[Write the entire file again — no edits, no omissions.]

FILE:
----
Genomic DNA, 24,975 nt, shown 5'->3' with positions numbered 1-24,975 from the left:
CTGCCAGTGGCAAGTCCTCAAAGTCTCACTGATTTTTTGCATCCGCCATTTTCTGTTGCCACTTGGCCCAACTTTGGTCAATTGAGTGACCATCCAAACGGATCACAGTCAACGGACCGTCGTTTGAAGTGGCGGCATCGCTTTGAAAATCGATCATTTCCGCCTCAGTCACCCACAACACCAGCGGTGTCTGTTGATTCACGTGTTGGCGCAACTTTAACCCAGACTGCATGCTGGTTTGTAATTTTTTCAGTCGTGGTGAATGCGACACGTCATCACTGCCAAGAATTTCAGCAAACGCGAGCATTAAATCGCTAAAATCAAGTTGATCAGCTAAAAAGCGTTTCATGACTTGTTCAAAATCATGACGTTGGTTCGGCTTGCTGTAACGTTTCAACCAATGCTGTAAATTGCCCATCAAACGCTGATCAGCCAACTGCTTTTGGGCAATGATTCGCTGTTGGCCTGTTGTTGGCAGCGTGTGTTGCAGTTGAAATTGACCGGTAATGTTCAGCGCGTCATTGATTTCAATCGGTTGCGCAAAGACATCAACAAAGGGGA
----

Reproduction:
Genomic DNA, 24,975 nt, shown 5'->3' with positions numbered 1-24,975 from the left:
CTGCCAGTGGCAAGTCCTCAAAGTCTCACTGATTTTTTGCATCCGCCATTTTCTGTTGCCACTTGGCCCAACTTTGGTCAATTGAGTGACCATCCAAACGGATCACAGTCAACGGACCGTCGTTTGAAGTGGCGGCATCGCTTTGAAAATCGATCATTTCCGCCTCAGTCACCCACAACACCAGCGGTGTCTGTTGATTCACGTGTTGGCGCAACTTTAACCCAGACTGCATGCTGGTTTGTAATTTTTTCAGTCGTGGTGAATGCGACACGTCATCACTGCCAAGAATTTCAGCAAACGCGAGCATTAAATCGCTAAAATCAAGTTGATCAGCTAAAAAGCGTTTCATGACTTGTTCAAAATCATGACGTTGGTTCGGCTTGCTGTAACGTTTCAACCAATGCTGTAAATTGCCCATCAAACGCTGATCAGCCAACTGCTTTTGGGCAATGATTCGCTGTTGGCCTGTTGTTGGCAGCGTGTGTTGCAGTTGAAATTGACCGGTAATGTTCAGCGCGTCATTGATTTCAATCGGTTGCGCAAAGACATCAACAAAGGGGA